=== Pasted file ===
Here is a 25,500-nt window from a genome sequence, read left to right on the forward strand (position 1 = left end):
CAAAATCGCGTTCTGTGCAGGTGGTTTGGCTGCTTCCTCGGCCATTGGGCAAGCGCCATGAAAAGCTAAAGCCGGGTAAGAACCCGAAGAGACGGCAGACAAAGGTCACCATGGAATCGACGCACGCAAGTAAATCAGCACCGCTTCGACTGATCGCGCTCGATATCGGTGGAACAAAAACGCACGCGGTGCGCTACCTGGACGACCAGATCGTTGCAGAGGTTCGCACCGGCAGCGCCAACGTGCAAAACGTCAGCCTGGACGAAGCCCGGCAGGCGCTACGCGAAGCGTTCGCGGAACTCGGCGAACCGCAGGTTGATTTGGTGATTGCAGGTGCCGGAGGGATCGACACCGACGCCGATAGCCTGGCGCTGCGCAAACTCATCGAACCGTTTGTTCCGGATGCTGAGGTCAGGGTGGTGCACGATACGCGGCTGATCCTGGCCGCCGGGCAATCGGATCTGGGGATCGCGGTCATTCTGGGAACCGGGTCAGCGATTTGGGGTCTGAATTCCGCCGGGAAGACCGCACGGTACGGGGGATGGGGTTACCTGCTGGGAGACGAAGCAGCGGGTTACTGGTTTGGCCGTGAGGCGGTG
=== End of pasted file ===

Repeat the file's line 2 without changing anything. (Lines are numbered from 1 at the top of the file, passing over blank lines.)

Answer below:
CAAAATCGCGTTCTGTGCAGGTGGTTTGGCTGCTTCCTCGGCCATTGGGCAAGCGCCATGAAAAGCTAAAGCCGGGTAAGAACCCGAAGAGACGGCAGACAAAGGTCACCATGGAATCGACGCACGCAAGTAAATCAGCACCGCTTCGACTGATCGCGCTCGATATCGGTGGAACAAAAACGCACGCGGTGCGCTACCTGGACGACCAGATCGTTGCAGAGGTTCGCACCGGCAGCGCCAACGTGCAAAACGTCAGCCTGGACGAAGCCCGGCAGGCGCTACGCGAAGCGTTCGCGGAACTCGGCGAACCGCAGGTTGATTTGGTGATTGCAGGTGCCGGAGGGATCGACACCGACGCCGATAGCCTGGCGCTGCGCAAACTCATCGAACCGTTTGTTCCGGATGCTGAGGTCAGGGTGGTGCACGATACGCGGCTGATCCTGGCCGCCGGGCAATCGGATCTGGGGATCGCGGTCATTCTGGGAACCGGGTCAGCGATTTGGGGTCTGAATTCCGCCGGGAAGACCGCACGGTACGGGGGATGGGGTTACCTGCTGGGAGACGAAGCAGCGGGTTACTGGTTTGGCCGTGAGGCGGTG